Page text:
I want to die the way Elvis died. I know this is not the way most H & Q readers would choose, so let me give you my perspective, and maybe you will agree.
My fondest hope is to die in pleasant surroundings. I am pleasantly surrounded in my home’s bathroom. There is always the aroma of bar soap on the little shelf in the shower. Recently, I came to the end of an almost three-year experience with a soap called Safeguard. I remembered it fondly from my 20s, but I discovered after I purchased NINE BARS it that the soap had changed in shape, scent, and satisfaction. The new version (current version, I believe, so buyer beware) disappointed me with every shower. So last week, I replaced it with the new Dial for MEN bar soap, I like the new soap a lot. I purchased it ONLY because no matter where I shop for groceries, I cannot find my all-time FAVORITE soap which disappeared from the supermarkets I shop and resulted in three years of ho-hum new Safeguard, I am looking high and low and cannot find Lifebouy in the BLUE BAR. THAT, my friends, second only to the original Safeguard, was a terrific bar soap. If you know where I can purchase more of it, please let me know. . . . . . but I digress . . . . .
As I was saying. my bathroom is a pleasant place. Only the scent of an affectionate woman could make it any more pleasant. Even so, often the aroma of a still-wet towel from the Saturday shower soothes me like the fragrance of old-old paper rising from newly opened old-old books. I suspect Elvis felt the same about his.
I do not want to be drug-addled as Elvis was if I die in my bathroom. The way he died appeals to me. He was having a hard time letting go, so to speak. If he had taken a laxative, Elvis might be alive today. Using his lower abdominal muscles to “force the issue,” as they say, the increase in blood pressure in his head caused a brain aneurism. He likely experienced a searing headache leaned forward, fell off the “throne” and came to rest in a semi-sitting pose on his side with trousers still around his ankles.
While writing this post, I searched the Web for details of his death, and I must confess, a brain aneurism isn’t mentioned in any of what I read. Constipation was a factor. This affliction is something I would have to develop because I think I was 11 years old the most recent time it was an issue. And with friends like mine, who needs enemas?
Still, a brain aneurism would not be a bad way to go. So Elvis or no Elvis, I’m stickin’ to that demise scenario in my bathroom.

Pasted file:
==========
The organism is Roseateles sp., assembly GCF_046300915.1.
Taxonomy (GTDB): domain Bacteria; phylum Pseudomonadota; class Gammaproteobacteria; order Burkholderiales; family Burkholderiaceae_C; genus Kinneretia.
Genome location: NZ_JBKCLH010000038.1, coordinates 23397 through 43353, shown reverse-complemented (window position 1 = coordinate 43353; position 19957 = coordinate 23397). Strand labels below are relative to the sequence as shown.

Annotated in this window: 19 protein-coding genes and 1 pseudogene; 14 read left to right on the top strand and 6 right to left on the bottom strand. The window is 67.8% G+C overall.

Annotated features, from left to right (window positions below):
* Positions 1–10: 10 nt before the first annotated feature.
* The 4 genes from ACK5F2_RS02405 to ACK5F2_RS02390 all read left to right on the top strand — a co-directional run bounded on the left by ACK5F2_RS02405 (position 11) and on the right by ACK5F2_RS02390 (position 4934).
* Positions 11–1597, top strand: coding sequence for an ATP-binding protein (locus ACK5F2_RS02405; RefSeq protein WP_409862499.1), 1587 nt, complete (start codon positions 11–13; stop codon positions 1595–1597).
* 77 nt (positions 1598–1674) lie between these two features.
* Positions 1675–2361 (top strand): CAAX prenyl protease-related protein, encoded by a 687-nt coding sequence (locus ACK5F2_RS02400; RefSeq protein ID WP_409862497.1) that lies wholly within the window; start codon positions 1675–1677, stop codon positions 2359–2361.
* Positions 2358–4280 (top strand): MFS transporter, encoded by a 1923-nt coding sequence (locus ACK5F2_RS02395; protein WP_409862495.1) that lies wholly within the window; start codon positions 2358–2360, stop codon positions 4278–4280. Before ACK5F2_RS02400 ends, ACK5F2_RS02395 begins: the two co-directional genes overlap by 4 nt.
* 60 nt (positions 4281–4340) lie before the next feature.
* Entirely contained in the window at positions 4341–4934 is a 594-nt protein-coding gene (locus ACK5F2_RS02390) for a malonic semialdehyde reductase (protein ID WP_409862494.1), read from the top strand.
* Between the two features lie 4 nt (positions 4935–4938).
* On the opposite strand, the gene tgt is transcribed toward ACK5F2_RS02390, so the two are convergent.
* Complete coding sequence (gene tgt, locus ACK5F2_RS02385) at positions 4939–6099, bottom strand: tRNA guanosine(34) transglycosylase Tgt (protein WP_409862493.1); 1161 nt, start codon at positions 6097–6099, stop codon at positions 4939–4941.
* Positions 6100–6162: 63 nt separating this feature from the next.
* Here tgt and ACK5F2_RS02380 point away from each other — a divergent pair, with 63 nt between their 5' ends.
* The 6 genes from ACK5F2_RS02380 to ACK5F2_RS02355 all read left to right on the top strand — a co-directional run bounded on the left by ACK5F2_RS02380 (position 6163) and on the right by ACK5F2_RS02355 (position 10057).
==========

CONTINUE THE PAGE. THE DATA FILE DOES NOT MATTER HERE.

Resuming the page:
It appeals because the end would come quickly. Even if I vomited as Elvis did (they found him in a small pool of vomit which experts in the vomit field diagnosed as having come from the inner workings of “the king of rock’n'roll.” Knowing I would not have to awaken later in the mess, as I went, I would not begrudge myself leaving a little on the floor on the way “out.” By the time anyone would find me in my home’s bathroom, with doors locked from the inside as they usually are, considering my social life. Suggesting the term “near nil” to describe it is gross grandiosely flattering HY-freaking-PERBOLE), considering how it would probably take three months for enough conventional mail to accumulate in my front porch mailbox for the postman to consider calling the police and coroner, I think the bile and foody bits would be long-since dried; but my body . . . not so much. As a man who hates to go more than a few days between showers, I would hate to encounter me on my bathroom floor two months after my last one!
Another positive about being single — not that you asked — is that any kind of serious distress I encounter at home — away from playing and singing my songs, away from poetry readings and Vachel Lindsay recitations, away from my aviation museum and my employer — is likely to be my last serious distress. I won’t be “clinging to life” in an ICU at hospital — not that anyone would admit me after they examine my financial health.
Dying like Elvis simply seems a tidy way to go — not that it’s part of my “to do list” for awhile. Still, as my hero Ringo Starr once wrote, “tomorrow never knows.”
Don’t give this post a second thought, It was a humorous idea when I began writing it. Now . . . not so much.
Live looooooooooooooong . . . . . . . . . . . . . . . . . . . . . . . . . and proper.